Yohan Flande was among the Colorado Rockies' 10 most valuable players in 2015.
I assure you, there are no typos in that previous sentence.
Flande was worth a full win above replacement on the mound, according to Baseball-Reference, ranking behind only Jorge De La Rosa and Chad Bettis (more on them later in this series) among Rockies hurlers. Flande's performance—4.74 ERA, 5.7 K/9 and 3.3 BB/9 in 68⅓ innings—was good enough for a right-around-league-average 99 ERA+. The Flan Man provided the majority of his value out of the bullpen, posting a 3.60 ERA in 20 innings spanning nine appearances in the Rockies' swingman role.
Don't look now, but Flande has proved to be a serviceable—not great, good or really even average, but definitely serviceable—big league pitcher for two years running, putting up a 91 ERA+ in a decent 127⅓-inning sample size. Flande does it with a fastball and change-up combination, that is, per Fangraphs, above average in terms of value.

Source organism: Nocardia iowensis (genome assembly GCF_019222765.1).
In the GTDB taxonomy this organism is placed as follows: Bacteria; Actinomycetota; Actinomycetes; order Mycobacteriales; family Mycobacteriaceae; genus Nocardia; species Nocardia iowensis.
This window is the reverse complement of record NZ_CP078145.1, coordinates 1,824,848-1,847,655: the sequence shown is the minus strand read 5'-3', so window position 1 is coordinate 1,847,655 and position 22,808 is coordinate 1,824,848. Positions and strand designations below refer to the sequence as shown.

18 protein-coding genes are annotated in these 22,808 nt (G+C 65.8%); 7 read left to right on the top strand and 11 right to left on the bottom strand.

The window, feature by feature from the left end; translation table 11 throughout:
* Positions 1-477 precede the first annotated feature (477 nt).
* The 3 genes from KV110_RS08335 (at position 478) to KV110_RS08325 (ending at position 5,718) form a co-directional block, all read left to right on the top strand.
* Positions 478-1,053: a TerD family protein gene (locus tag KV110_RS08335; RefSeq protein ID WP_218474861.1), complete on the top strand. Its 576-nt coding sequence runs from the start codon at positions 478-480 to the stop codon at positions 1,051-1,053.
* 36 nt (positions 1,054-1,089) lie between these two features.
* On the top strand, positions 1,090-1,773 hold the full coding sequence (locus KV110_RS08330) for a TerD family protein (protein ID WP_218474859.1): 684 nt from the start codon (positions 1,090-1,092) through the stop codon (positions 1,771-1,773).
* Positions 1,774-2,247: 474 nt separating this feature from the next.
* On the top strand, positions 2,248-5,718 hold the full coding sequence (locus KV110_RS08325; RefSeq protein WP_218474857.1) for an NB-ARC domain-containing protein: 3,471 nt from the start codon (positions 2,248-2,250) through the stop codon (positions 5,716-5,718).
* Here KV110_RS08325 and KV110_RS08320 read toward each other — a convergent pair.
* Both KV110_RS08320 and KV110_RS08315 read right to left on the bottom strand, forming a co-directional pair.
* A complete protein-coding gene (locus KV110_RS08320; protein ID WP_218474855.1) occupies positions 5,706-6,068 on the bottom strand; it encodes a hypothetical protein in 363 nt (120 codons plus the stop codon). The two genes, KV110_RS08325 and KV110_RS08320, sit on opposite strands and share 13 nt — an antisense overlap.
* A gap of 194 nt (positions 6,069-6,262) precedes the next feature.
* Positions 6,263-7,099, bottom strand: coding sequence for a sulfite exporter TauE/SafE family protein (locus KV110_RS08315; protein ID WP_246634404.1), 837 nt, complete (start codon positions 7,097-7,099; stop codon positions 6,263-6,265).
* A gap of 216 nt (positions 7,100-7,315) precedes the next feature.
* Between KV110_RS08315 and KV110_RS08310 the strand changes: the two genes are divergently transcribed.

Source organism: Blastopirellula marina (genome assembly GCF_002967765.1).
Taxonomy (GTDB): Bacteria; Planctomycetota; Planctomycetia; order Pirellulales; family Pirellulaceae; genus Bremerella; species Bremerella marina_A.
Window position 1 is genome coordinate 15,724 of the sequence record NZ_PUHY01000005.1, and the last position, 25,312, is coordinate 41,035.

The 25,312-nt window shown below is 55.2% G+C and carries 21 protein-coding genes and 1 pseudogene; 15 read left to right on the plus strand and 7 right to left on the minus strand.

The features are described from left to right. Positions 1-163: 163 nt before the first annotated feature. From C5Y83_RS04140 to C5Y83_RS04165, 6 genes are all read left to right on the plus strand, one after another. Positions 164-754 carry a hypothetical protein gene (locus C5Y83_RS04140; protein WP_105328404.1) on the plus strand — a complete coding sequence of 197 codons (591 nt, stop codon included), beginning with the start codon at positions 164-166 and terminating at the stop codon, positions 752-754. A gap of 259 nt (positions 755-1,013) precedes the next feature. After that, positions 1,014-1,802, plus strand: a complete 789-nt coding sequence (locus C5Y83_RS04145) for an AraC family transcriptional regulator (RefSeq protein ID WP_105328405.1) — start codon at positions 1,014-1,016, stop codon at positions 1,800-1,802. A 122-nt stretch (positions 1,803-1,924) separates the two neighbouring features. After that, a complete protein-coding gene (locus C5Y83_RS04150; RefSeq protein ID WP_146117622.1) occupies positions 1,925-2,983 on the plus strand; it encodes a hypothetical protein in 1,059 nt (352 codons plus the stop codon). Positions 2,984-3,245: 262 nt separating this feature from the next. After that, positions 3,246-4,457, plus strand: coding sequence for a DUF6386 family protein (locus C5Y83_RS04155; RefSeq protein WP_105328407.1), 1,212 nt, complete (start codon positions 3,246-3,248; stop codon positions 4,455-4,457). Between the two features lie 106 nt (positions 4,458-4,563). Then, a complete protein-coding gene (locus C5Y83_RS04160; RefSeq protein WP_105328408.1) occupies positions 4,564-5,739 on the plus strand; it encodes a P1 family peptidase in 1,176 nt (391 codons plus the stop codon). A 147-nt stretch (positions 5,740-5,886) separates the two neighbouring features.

How about that?
The fastball isn't thrown particularly hard, averaging 90-91 mph, and Flande exhibits a velocity difference of only 5-6 mph between the heater (term used loosely) and change. But there's clearly enough deception there to allow him to not go full Kyle Kendrick (though Flande did allow 14 homers in his limited work in 2015).
In a nutshell, Flande is definitely not the worst pitcher on the staff. In fact, he's shown enough that the Rockies have chosen to keep him on the 40-man roster for two years running.
Here's the best thing I can say about Yohan Flande: The Rockies' decision to keep him during each of the last two offseasons is completely justifiable. Sure, a lot of that has to do with the state of the group of pitchers at the highest level of the organization. However, Flande deserves some credit, too. To show that, here is a list of pitchers who have at least 125 innings under their belts and a worse park-adjusted ERA than Flande over the last two years:
|42||Rubby De La Rosa||88||290.1|
Let's be real: Flande isn't going to be a significant contributor on the Rockies' next winning team. But, they have, can and will do worse than an average-ish 29-year-old left-hander who will earn the league minimum for at least the next two seasons.